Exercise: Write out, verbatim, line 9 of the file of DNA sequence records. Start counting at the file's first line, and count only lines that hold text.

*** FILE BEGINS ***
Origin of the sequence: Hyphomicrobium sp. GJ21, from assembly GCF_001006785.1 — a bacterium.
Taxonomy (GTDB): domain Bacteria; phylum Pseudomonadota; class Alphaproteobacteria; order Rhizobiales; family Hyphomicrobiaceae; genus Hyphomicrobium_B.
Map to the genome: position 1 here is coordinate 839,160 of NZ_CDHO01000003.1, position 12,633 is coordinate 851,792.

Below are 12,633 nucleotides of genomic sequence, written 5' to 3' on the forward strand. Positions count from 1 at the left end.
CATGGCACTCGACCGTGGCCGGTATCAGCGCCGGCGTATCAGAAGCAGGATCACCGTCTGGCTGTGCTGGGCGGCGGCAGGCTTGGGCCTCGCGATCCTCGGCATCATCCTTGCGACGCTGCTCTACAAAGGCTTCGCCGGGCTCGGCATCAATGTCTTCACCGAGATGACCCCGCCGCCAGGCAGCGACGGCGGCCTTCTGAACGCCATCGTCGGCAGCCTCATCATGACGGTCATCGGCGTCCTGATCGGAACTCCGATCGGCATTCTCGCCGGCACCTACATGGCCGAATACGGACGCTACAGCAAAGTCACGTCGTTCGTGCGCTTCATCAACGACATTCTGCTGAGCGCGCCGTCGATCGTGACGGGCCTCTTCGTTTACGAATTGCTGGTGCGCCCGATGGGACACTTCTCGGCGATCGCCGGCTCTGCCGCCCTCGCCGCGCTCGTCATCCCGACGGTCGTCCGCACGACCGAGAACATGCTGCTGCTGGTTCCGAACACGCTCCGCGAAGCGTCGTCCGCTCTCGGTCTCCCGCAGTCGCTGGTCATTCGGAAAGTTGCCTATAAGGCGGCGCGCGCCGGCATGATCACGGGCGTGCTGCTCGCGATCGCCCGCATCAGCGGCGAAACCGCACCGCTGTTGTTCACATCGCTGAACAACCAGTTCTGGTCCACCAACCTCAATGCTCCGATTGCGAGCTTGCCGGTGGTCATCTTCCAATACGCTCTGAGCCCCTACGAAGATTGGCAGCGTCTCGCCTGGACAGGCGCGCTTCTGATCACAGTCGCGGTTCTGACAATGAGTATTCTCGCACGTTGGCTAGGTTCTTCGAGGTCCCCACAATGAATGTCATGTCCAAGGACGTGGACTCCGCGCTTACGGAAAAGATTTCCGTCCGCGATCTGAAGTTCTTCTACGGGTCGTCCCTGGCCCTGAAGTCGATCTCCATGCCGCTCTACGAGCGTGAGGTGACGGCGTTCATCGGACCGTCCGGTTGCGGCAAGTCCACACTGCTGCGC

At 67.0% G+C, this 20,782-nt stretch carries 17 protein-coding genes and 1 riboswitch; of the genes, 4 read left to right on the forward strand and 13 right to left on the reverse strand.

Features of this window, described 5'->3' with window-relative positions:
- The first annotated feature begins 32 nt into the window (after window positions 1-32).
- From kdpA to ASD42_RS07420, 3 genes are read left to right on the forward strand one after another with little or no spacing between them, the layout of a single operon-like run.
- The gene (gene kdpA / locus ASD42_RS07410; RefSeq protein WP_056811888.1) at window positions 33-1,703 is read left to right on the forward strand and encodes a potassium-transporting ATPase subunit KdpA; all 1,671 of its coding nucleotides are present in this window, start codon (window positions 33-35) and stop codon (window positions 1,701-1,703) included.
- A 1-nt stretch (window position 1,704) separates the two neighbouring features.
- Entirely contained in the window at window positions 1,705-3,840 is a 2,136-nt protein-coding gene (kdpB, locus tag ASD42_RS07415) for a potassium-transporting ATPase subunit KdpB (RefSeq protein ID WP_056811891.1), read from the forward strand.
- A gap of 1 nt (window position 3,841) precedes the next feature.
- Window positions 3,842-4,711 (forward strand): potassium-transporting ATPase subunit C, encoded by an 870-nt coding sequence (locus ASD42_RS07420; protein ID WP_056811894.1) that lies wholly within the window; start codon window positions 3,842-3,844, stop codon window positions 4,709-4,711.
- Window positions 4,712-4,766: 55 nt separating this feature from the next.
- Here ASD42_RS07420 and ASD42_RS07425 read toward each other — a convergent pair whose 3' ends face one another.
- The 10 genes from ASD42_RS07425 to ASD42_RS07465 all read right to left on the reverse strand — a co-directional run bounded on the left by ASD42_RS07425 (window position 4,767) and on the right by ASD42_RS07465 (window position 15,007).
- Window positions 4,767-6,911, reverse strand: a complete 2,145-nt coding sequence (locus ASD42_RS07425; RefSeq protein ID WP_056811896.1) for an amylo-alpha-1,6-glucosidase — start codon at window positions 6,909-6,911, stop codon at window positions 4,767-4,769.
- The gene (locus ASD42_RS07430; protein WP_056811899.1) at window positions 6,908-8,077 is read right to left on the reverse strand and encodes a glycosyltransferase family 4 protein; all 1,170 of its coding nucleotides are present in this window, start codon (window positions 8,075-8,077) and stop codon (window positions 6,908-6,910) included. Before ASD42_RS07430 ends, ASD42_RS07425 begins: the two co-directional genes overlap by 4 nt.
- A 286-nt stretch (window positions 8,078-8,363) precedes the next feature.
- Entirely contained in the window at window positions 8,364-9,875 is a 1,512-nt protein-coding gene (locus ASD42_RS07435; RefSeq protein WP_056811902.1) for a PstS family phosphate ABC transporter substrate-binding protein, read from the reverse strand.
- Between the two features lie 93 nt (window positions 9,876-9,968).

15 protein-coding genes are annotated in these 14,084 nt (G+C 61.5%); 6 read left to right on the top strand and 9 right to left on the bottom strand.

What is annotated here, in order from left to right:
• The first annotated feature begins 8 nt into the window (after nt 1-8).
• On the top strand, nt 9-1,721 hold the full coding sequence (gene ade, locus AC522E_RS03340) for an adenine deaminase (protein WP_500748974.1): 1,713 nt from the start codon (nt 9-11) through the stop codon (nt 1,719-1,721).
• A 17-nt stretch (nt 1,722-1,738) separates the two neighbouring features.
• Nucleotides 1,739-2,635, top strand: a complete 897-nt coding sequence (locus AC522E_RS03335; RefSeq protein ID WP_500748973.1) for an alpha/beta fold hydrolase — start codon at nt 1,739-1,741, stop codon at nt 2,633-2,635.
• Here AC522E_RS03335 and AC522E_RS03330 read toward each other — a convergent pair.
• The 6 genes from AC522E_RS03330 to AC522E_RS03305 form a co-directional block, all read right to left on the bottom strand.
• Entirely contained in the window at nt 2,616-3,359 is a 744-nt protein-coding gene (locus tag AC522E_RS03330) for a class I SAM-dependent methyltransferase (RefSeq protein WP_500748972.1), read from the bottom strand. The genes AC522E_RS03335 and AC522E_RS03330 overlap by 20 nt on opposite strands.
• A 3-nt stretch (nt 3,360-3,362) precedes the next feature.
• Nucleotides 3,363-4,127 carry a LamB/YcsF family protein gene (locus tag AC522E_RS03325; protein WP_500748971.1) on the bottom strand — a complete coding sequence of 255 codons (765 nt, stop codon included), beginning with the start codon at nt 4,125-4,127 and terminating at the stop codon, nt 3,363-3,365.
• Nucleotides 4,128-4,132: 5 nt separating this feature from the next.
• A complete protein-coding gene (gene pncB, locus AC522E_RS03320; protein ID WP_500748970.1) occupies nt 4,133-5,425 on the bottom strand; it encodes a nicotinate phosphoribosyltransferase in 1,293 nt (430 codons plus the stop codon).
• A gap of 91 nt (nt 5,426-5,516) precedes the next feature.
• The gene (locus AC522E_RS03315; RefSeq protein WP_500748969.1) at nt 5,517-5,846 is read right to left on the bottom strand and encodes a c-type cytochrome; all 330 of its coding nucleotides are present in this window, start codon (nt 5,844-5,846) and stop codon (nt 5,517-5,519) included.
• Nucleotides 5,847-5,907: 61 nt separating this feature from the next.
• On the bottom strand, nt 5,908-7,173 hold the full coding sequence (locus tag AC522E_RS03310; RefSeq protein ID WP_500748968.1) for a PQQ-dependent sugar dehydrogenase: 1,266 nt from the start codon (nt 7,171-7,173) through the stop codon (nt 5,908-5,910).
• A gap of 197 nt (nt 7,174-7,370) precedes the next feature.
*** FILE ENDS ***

- From kdpA to ASD42_RS07420, 3 genes are read left to right on the forward strand one after another with little or no spacing between them, the layout of a single operon-like run.